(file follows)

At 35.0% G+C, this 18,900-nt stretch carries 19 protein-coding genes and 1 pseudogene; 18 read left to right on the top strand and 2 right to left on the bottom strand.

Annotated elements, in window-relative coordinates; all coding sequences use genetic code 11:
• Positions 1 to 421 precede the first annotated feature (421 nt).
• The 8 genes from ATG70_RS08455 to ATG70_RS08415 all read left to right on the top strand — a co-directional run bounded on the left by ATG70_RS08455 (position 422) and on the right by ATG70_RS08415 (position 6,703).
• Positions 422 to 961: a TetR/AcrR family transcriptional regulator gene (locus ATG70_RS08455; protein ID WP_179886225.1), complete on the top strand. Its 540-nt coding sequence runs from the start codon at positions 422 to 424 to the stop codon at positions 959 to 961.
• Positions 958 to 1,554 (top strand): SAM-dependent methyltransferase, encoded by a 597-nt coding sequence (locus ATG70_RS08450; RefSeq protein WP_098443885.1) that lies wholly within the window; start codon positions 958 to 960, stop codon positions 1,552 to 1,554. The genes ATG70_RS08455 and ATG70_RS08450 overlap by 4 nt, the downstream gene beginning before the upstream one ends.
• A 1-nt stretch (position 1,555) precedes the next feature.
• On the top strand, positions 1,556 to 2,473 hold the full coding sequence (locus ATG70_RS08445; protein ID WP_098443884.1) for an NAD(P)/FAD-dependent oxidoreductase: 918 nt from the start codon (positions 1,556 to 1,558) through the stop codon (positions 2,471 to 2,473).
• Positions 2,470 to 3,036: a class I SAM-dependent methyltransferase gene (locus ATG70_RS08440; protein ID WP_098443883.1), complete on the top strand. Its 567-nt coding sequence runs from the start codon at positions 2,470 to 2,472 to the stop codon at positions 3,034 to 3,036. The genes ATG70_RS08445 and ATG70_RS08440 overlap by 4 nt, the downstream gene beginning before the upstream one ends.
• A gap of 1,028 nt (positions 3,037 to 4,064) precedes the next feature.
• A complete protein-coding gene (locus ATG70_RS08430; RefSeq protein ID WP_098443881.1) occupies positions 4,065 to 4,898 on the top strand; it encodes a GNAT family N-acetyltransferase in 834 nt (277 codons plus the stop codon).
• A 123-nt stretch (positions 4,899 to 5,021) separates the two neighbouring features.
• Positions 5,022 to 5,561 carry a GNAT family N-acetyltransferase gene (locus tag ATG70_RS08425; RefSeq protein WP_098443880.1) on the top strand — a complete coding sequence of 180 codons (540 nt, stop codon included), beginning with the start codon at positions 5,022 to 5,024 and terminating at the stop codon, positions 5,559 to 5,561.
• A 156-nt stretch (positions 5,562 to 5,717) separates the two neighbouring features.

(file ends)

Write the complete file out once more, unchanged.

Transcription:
At 35.0% G+C, this 18,900-nt stretch carries 19 protein-coding genes and 1 pseudogene; 18 read left to right on the top strand and 2 right to left on the bottom strand.

Annotated elements, in window-relative coordinates; all coding sequences use genetic code 11:
• Positions 1 to 421 precede the first annotated feature (421 nt).
• The 8 genes from ATG70_RS08455 to ATG70_RS08415 all read left to right on the top strand — a co-directional run bounded on the left by ATG70_RS08455 (position 422) and on the right by ATG70_RS08415 (position 6,703).
• Positions 422 to 961: a TetR/AcrR family transcriptional regulator gene (locus ATG70_RS08455; protein ID WP_179886225.1), complete on the top strand. Its 540-nt coding sequence runs from the start codon at positions 422 to 424 to the stop codon at positions 959 to 961.
• Positions 958 to 1,554 (top strand): SAM-dependent methyltransferase, encoded by a 597-nt coding sequence (locus ATG70_RS08450; RefSeq protein WP_098443885.1) that lies wholly within the window; start codon positions 958 to 960, stop codon positions 1,552 to 1,554. The genes ATG70_RS08455 and ATG70_RS08450 overlap by 4 nt, the downstream gene beginning before the upstream one ends.
• A 1-nt stretch (position 1,555) precedes the next feature.
• On the top strand, positions 1,556 to 2,473 hold the full coding sequence (locus ATG70_RS08445; protein ID WP_098443884.1) for an NAD(P)/FAD-dependent oxidoreductase: 918 nt from the start codon (positions 1,556 to 1,558) through the stop codon (positions 2,471 to 2,473).
• Positions 2,470 to 3,036: a class I SAM-dependent methyltransferase gene (locus ATG70_RS08440; protein ID WP_098443883.1), complete on the top strand. Its 567-nt coding sequence runs from the start codon at positions 2,470 to 2,472 to the stop codon at positions 3,034 to 3,036. The genes ATG70_RS08445 and ATG70_RS08440 overlap by 4 nt, the downstream gene beginning before the upstream one ends.
• A gap of 1,028 nt (positions 3,037 to 4,064) precedes the next feature.
• A complete protein-coding gene (locus ATG70_RS08430; RefSeq protein ID WP_098443881.1) occupies positions 4,065 to 4,898 on the top strand; it encodes a GNAT family N-acetyltransferase in 834 nt (277 codons plus the stop codon).
• A 123-nt stretch (positions 4,899 to 5,021) separates the two neighbouring features.
• Positions 5,022 to 5,561 carry a GNAT family N-acetyltransferase gene (locus tag ATG70_RS08425; RefSeq protein WP_098443880.1) on the top strand — a complete coding sequence of 180 codons (540 nt, stop codon included), beginning with the start codon at positions 5,022 to 5,024 and terminating at the stop codon, positions 5,559 to 5,561.
• A 156-nt stretch (positions 5,562 to 5,717) separates the two neighbouring features.